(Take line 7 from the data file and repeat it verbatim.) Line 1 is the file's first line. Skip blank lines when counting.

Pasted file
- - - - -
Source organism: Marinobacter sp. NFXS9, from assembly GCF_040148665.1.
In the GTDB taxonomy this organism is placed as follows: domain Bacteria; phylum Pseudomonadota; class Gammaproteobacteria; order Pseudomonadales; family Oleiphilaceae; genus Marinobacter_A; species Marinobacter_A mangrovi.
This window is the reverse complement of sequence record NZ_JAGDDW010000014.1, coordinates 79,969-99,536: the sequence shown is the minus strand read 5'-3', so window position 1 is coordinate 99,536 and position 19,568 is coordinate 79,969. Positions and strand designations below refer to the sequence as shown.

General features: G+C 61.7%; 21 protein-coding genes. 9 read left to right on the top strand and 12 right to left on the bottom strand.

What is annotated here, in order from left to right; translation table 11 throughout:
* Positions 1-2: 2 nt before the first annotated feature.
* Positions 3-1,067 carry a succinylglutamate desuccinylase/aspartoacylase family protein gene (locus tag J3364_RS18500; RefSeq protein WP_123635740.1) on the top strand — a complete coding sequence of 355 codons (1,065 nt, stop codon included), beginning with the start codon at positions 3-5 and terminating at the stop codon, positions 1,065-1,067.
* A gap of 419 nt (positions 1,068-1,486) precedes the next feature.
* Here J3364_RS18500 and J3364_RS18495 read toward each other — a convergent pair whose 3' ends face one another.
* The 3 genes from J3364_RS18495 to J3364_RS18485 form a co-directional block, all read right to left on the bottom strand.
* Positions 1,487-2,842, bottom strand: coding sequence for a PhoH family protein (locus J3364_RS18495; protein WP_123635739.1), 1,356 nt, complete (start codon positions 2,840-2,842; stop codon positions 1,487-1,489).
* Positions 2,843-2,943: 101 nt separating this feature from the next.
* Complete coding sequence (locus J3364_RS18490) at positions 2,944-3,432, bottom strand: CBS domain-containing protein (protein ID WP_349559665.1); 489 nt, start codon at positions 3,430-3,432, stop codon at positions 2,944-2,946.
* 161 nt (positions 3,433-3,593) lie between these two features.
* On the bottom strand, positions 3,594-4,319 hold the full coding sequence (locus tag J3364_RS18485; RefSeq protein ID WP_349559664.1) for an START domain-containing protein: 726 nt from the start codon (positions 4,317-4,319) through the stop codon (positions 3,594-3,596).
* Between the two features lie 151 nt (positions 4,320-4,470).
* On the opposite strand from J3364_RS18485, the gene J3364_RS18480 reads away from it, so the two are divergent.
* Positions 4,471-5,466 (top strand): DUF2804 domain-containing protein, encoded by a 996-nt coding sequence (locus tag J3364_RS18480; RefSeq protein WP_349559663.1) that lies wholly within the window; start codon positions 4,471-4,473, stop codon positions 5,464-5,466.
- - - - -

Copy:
* Positions 3-1,067 carry a succinylglutamate desuccinylase/aspartoacylase family protein gene (locus tag J3364_RS18500; RefSeq protein WP_123635740.1) on the top strand — a complete coding sequence of 355 codons (1,065 nt, stop codon included), beginning with the start codon at positions 3-5 and terminating at the stop codon, positions 1,065-1,067.